Medical differentials

In all of the categories of behavioural symptoms for canine cognitive dysfunction there are a number of medical differentials. Sensory deficits need to be considered when signs of disorientation, changes in social interaction and changes in sleep/wake cycles are encountered since a dog that is not fully aware of its surrounding through a lack of sensory input can easily present with signs which resemble those seen in cognitive dysfunction. Cardiovascular and neurological disorders will also need to be ruled out and the influence of pain on activity levels, social interaction and sleep patterns should be investigated. Disorders of the gastrointestinal and urinary tracts will need to be investigated in cases where a break down in housetraining is the major presenting sign and metabolic diseases and endocrine disorders which result in polyuria and polydipsia will form part of the list of differential diagnoses. These clinical considerations highlight the need for a medical approach to these cases and a combination of clinical examination and additional tests, such as blood samples, will enable the veterinary surgeon to determine the dog's physical state of health. Only once this has been done can the behavioural investigation continue and treatment for canine cognitive dysfunction be considered.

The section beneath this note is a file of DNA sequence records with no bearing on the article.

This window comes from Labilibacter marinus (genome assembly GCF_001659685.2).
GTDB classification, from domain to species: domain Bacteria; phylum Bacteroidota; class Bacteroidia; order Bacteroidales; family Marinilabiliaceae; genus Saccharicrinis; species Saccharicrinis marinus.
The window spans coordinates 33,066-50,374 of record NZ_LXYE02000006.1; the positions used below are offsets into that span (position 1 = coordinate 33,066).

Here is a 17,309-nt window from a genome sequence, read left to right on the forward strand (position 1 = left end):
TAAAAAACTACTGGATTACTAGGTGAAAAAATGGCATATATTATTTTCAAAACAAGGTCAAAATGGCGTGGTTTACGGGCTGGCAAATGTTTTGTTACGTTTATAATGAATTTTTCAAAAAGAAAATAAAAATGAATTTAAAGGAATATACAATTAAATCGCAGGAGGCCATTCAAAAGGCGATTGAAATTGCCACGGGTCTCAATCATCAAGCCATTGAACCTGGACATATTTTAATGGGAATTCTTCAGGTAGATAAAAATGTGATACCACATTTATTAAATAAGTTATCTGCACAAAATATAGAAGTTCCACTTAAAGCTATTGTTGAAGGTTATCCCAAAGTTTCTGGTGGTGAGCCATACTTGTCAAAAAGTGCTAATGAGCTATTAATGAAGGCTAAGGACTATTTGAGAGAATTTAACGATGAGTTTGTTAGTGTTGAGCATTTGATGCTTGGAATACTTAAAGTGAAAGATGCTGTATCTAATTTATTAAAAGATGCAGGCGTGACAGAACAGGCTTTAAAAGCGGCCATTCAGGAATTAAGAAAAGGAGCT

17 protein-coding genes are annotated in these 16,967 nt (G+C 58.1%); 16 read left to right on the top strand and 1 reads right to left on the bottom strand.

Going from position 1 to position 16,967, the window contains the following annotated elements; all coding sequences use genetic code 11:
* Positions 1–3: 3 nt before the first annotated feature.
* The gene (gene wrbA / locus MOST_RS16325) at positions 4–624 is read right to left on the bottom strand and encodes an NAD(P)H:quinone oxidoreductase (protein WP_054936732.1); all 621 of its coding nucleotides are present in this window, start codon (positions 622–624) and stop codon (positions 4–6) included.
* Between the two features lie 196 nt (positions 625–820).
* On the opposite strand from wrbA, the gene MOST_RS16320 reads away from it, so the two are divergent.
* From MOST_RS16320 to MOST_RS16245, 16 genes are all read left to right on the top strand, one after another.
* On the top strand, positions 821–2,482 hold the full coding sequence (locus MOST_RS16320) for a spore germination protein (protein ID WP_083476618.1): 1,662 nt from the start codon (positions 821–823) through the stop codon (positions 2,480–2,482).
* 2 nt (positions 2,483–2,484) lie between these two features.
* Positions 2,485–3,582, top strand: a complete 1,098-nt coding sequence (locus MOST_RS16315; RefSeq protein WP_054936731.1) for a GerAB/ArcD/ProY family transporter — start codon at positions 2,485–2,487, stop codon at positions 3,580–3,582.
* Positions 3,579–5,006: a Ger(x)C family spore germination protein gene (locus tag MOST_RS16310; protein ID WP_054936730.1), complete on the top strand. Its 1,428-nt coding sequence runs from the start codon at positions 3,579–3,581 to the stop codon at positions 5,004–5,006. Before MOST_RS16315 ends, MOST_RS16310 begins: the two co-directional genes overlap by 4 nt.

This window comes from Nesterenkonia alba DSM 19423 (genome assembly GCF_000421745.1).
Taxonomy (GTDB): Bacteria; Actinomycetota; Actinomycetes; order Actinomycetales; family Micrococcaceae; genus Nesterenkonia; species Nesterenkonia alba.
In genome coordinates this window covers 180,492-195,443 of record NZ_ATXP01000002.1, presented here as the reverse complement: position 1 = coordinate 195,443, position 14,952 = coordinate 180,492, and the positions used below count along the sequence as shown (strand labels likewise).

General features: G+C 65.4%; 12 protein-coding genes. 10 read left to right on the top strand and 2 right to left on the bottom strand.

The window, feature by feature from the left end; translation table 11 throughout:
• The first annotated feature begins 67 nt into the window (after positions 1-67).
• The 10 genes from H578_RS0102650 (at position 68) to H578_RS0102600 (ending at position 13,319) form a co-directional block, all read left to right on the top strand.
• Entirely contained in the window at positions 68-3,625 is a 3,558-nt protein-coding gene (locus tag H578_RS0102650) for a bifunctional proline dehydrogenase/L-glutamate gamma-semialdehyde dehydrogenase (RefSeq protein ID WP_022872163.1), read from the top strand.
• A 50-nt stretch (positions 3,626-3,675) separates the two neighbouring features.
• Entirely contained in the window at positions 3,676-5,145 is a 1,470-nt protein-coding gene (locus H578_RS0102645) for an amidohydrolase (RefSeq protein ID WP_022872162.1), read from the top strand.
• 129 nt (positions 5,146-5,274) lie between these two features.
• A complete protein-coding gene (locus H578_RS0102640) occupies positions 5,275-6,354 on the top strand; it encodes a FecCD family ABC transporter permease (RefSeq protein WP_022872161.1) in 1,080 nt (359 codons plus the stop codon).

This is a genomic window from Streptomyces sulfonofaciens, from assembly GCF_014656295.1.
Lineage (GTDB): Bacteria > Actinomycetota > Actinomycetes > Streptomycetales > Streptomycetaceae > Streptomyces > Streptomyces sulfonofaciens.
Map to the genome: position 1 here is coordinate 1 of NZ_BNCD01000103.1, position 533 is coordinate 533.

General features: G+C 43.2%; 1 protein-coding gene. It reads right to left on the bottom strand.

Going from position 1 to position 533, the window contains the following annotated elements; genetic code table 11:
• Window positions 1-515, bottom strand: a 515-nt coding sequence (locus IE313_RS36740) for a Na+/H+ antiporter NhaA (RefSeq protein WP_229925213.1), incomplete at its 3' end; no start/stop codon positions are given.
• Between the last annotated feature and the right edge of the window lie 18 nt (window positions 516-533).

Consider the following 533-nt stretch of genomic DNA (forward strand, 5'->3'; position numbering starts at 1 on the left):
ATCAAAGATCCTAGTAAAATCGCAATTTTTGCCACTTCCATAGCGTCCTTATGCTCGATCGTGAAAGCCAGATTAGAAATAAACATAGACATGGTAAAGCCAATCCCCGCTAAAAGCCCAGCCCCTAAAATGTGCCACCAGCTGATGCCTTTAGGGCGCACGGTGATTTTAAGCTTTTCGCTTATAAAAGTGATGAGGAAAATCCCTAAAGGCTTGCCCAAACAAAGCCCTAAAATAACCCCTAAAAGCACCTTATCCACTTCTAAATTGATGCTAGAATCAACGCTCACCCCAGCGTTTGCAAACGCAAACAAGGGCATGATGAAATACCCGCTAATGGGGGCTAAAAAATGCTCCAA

Medication for canine cognitive dysfunction